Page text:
Defendants fired back again, this time accusing plaintiff of making fraudulent misrepresentations to the Court. Contrary to Fennelly’s statements, Defendants argued, eoBuy Licensing was not renamed in 2008, and may not have even been owned by Fennelly in 2008. Rather, from 2008 to 2014, eoBuy licensing was a completely unrelated taxi company named Laraghcon Chauffer Drive Limited. According to Defendants, Fennelly renamed the company after Defendants filed their motion to dismiss eoBuy Ltd. Specifically, Fennelly filed papers to change the name of the company on February 6, 2014, but backdated the documents to July 15, 2008—the date Laraghcon Chauffer Drive was incorporated. Because the company was an unrelated taxi company, Defendants argued, it never received any intellectual property rights. The Court agreed and ultimately dismissed eoBuy as a plaintiff and compelled Indiezone to arbitration.

Kicking ‘Em While They’re Down: Shortly after exposing Plaintiffs’ alleged deception, Defendants moved for sanctions and the Court scheduled an evidentiary hearing. Dollinger didn’t present a single witness or exhibit in Plaintiffs’ defense at the hearing. In a subsequent order, the Court found that the “only plausible explanation of the evidence is that Fennelly was attempting to create a sham plaintiff for the purpose of evading an arbitration provision by which the other plaintiff, Indiezone, is bound.” “In creating this sham plaintiff, Fennelly submitted false declarations and fraudulent documents to the Court, on behalf of plaintiffs, and these misrepresentation were then adopted by counsel in counsel’s own declarations, motions, and oral argument.” The Court also pointed out a number of other inconsistencies in Plaintiffs’ declarations and arguments. In doling out its punishment, the Court noted that it had “considered less severe sanctions but finds dismissal against all defendants appropriate due to the egregious and fundamental nature of the fraud.”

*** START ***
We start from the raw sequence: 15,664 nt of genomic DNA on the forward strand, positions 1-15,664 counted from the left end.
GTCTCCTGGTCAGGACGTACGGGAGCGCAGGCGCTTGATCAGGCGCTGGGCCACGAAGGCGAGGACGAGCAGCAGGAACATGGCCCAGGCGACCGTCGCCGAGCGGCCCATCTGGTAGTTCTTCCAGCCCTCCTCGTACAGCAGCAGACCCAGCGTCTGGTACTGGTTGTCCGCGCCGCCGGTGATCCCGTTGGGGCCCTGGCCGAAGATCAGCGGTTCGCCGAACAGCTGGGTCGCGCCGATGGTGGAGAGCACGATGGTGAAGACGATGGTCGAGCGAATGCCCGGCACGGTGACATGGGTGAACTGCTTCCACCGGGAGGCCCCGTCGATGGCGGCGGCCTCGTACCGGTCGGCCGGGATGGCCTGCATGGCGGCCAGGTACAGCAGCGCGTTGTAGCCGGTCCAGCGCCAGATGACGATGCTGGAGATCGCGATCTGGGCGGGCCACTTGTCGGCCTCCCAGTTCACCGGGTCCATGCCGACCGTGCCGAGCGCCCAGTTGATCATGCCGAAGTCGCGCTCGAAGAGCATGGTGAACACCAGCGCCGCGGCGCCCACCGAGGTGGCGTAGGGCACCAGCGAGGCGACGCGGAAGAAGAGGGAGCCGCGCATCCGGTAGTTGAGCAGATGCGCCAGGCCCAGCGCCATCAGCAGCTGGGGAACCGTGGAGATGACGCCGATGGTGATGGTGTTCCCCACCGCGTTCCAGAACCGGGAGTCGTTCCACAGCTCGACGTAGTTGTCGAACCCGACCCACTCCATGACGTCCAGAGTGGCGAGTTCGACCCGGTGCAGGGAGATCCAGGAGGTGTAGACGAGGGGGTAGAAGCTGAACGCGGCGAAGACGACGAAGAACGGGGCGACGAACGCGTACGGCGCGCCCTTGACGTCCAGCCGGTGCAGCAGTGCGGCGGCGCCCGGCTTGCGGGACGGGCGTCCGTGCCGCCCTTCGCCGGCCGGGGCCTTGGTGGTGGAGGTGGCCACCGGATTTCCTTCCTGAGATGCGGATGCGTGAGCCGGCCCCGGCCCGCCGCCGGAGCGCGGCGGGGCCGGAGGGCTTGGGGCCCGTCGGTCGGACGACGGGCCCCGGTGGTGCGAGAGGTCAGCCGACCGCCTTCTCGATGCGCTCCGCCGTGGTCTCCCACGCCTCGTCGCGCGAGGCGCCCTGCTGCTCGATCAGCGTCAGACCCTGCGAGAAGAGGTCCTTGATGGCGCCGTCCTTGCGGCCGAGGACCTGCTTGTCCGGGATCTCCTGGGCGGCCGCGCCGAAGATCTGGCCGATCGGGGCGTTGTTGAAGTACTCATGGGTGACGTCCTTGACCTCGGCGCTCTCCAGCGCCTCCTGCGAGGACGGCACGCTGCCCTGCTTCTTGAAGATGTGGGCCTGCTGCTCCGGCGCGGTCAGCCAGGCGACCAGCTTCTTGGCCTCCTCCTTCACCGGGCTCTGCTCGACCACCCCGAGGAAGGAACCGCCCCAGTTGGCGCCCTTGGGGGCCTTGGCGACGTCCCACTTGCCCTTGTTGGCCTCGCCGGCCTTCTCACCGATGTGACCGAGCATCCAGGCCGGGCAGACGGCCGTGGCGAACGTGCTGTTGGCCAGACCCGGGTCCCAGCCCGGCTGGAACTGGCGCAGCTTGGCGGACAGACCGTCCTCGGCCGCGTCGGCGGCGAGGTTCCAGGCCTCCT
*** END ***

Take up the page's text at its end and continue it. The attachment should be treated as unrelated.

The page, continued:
Ultimately, the Court withdrew its order compelling arbitration and dismissed all of Indiezone’s claims with prejudice. The Court also found Plaintiffs and Dollinger jointly and severally liable for attorneys’ fees in the amount of $93,365.92.

Rematch?: Last week, Plaintiffs moved the Court to reconsider its sanctions. Through a declaration submitted by Dollinger, Plaintiffs argue that Fennelly and Dollinger believed the statements they made were true at the time, and that they didn’t make the statements with the intent to deceive the Court. Specifically, Dollinger argued that Fennelly transferred the intellectual property rights of “eoBuy Ltd” to “eoBuy Ventures” in 2008, and that Fennelly believed that Laraghcon Chauffer Drive had been renamed to eoBuy Ventures at the time. The backdated 2014 documents that Fennelly filed were merely a correction of the earlier, accidental omission.

The Court has not yet taken any action on the motion for reconsideration.